Skip to main content

Environmental Professionals in Training Get Their Hands Dirty

January 13, 2017

CREATE Enviro prepares students for employment upon graduation

Spencer Walker stands smiling in front of map of Stony Lake Trails in the woods on a sunny autumn day
M.Sc. candidate Spencer Walker performs field work during his internship with Kawartha Land Trust

This story is featured in the Fall 2016 edition of Showcase: The Experiential Learning IssueView the complete publication.

“My internship at Kawartha Land Trust (KLT) has allowed me to apply new GIS functions and tasks that I was not using in my Masters project. I’ve gained experience and connections that will help me get a foot in the door when I go looking for work,” says Trent University M.Sc. candidate Spencer Walker.

Mr. Walker, who was one of the first participants in the CREATE Enviro program, began an internship with KLT in May 2016 involving mapping and spatial analysis using GIS. He credits the experience with expanding and diversifying his skill set.

From academia to the workforce

Launched in September 2015 with a $1.65 million grant from the Natural Sciences and Engineering Research Council (NSERC) of Canada, the goal of CREATE Enviro is to prepare students for employment upon graduation. Designed for graduate students and post-doctoral fellows interested in environmental and biological technologies, the program provides them with practical internships and technical skills training, in addition to standard research theses.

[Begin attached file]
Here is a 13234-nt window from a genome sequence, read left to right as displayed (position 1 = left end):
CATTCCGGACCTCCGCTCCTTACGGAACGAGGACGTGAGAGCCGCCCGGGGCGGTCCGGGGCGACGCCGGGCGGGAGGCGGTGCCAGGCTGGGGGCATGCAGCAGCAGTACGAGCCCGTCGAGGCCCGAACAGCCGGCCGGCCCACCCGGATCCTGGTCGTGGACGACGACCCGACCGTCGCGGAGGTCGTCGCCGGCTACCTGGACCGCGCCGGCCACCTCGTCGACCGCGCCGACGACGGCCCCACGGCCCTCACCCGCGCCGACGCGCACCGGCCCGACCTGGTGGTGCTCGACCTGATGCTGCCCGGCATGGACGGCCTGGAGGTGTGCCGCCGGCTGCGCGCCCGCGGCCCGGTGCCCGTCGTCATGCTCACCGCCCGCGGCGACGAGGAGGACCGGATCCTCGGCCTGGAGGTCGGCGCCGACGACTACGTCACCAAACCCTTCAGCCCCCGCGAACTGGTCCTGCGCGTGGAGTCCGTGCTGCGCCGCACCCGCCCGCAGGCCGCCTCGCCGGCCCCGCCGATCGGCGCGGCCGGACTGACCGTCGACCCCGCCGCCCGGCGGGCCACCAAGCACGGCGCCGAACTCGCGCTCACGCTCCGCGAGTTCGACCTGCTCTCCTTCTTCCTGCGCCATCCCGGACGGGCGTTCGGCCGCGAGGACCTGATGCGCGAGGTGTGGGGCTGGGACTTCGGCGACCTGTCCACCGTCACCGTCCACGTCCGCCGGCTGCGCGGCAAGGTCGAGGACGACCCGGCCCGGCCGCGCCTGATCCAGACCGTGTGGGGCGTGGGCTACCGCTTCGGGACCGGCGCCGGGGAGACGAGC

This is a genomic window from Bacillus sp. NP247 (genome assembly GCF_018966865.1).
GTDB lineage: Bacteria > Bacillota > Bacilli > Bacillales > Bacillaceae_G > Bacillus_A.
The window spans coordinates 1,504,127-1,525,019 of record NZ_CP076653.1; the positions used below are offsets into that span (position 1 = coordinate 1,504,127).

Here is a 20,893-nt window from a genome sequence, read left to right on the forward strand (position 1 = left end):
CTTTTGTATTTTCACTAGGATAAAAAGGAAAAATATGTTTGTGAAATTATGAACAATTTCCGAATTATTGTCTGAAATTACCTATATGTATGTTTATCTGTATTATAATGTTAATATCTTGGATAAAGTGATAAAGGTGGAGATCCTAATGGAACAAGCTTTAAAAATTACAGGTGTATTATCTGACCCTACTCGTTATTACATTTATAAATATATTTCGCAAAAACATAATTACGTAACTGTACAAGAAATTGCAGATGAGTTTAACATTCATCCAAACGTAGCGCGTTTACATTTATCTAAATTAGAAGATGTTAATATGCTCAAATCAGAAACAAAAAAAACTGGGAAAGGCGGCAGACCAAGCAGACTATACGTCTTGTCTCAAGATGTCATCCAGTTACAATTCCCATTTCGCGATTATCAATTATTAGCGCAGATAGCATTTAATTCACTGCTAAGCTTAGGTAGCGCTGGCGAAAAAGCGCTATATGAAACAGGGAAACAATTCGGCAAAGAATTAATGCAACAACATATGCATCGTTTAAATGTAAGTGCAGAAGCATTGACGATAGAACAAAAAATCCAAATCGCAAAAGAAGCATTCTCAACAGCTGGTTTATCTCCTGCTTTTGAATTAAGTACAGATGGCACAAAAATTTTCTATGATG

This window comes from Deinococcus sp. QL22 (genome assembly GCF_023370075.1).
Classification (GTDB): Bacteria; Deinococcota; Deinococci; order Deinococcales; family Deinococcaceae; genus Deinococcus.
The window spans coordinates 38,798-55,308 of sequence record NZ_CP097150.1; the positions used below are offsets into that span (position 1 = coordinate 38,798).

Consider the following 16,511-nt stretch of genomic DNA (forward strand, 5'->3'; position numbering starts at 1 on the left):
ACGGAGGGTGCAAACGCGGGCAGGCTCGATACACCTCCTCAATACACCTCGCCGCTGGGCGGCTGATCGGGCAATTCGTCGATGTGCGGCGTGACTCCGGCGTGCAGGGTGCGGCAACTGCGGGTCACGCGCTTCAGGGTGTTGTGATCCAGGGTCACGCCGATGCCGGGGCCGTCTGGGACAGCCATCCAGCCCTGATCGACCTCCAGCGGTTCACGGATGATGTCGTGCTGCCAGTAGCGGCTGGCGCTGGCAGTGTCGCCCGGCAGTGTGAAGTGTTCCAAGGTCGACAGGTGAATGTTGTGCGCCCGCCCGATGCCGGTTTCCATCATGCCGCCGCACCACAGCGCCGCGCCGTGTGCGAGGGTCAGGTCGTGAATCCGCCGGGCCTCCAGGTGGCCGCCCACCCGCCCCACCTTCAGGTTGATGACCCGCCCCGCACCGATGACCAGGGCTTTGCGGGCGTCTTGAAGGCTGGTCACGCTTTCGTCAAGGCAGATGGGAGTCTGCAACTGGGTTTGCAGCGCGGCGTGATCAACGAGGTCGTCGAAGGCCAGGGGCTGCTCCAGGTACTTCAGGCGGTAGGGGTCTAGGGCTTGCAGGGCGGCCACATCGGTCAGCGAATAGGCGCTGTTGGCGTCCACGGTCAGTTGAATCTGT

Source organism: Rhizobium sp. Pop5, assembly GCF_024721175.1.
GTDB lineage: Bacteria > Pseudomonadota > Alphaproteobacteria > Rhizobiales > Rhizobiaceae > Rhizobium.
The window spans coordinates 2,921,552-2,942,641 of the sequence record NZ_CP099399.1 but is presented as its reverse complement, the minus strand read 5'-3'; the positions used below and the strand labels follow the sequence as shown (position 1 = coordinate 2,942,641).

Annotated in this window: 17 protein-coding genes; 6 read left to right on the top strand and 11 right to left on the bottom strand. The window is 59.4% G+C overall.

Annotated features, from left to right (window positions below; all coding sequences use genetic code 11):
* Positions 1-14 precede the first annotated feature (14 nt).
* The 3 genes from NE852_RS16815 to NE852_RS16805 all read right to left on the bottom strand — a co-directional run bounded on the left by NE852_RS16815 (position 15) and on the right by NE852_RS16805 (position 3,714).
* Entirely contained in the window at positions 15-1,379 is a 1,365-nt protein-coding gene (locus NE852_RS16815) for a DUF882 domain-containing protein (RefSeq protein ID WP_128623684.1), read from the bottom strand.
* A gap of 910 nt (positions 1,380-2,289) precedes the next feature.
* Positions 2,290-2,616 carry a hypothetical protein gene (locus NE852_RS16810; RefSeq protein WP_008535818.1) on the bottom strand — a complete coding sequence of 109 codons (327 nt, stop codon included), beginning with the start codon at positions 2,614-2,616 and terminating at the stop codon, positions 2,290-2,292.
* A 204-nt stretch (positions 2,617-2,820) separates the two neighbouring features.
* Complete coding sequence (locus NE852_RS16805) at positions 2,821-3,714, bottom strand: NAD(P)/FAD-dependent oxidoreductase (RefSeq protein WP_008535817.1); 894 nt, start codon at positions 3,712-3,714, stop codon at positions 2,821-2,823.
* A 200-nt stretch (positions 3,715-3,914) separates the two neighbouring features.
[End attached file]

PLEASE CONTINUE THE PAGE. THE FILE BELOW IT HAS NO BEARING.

Mr. Walker says CREATE Enviro is an example of how Trent is meeting the needs of its students: “Not every graduate student intends to pursue a career in academia, so this program will help those people to be a step ahead of other students who are competing for jobs.”

Graduate students enrolled in Trent University’s CREATE Enviro program will have a leg up in the job market when they graduate, thanks to an applied experiential approach to training that emphasizes skills development.

“We are putting much more into the training of individual students than is typically done in traditional graduate programs,” says Dr. Dennis Murray, program director, Canada research chair in integrative wildlife conservation, and a faculty member in the Biology department, in explaining what makes CREATE Enviro different. “We provide value-added components such as workshops, online courses, and internships that strategically align with each student’s area of interest, so when they graduate they are more marketable than if they had taken the traditional thesis-based route.” 

Workshops and internships make students “career-ready”

“The job market in our field is very competitive, so it’s important for graduates to be career- ready,” points out Lindsey Bargelt, a first-year M.Sc. candidate in Environmental and Life Sciences. “Most graduate programs don’t prepare students with the skills they will need to be successful in the workplace, but Trent’s program does,” she adds, noting that CREATE Enviro participants are offered professional development workshops in areas such as project management.

Through a collaboration with Queen’s University and the University of Toronto, participants also have the opportunity to work with world experts in fields such as landscape genetics, conservation biology and spatial analysis.

“For students who have aspirations of working in government or industry and solving some of the big environmental problems facing society, then this program should be highly attractive to them,” adds Prof. Murray.